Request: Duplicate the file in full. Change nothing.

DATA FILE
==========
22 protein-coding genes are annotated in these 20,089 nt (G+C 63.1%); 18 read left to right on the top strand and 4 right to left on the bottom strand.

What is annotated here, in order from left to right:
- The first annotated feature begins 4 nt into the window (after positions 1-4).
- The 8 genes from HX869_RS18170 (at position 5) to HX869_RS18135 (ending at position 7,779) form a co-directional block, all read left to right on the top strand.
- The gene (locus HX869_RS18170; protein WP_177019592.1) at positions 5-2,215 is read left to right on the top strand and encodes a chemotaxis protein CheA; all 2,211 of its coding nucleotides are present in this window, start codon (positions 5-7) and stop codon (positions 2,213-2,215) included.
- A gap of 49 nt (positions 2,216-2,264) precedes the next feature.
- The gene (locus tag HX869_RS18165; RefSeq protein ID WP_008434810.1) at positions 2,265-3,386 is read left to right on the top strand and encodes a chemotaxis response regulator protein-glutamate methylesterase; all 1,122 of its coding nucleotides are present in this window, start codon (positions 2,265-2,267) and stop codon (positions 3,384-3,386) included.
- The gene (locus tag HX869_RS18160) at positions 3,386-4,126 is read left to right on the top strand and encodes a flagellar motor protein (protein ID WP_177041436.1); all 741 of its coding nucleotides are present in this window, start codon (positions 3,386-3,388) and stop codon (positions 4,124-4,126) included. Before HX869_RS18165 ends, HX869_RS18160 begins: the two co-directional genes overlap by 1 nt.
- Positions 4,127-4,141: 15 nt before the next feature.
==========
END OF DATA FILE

22 protein-coding genes are annotated in these 20,089 nt (G+C 63.1%); 18 read left to right on the top strand and 4 right to left on the bottom strand.

What is annotated here, in order from left to right:
- The first annotated feature begins 4 nt into the window (after positions 1-4).
- The 8 genes from HX869_RS18170 (at position 5) to HX869_RS18135 (ending at position 7,779) form a co-directional block, all read left to right on the top strand.
- The gene (locus HX869_RS18170; protein WP_177019592.1) at positions 5-2,215 is read left to right on the top strand and encodes a chemotaxis protein CheA; all 2,211 of its coding nucleotides are present in this window, start codon (positions 5-7) and stop codon (positions 2,213-2,215) included.
- A gap of 49 nt (positions 2,216-2,264) precedes the next feature.
- The gene (locus tag HX869_RS18165; RefSeq protein ID WP_008434810.1) at positions 2,265-3,386 is read left to right on the top strand and encodes a chemotaxis response regulator protein-glutamate methylesterase; all 1,122 of its coding nucleotides are present in this window, start codon (positions 2,265-2,267) and stop codon (positions 3,384-3,386) included.
- The gene (locus tag HX869_RS18160) at positions 3,386-4,126 is read left to right on the top strand and encodes a flagellar motor protein (protein ID WP_177041436.1); all 741 of its coding nucleotides are present in this window, start codon (positions 3,386-3,388) and stop codon (positions 4,124-4,126) included. Before HX869_RS18165 ends, HX869_RS18160 begins: the two co-directional genes overlap by 1 nt.
- Positions 4,127-4,141: 15 nt before the next feature.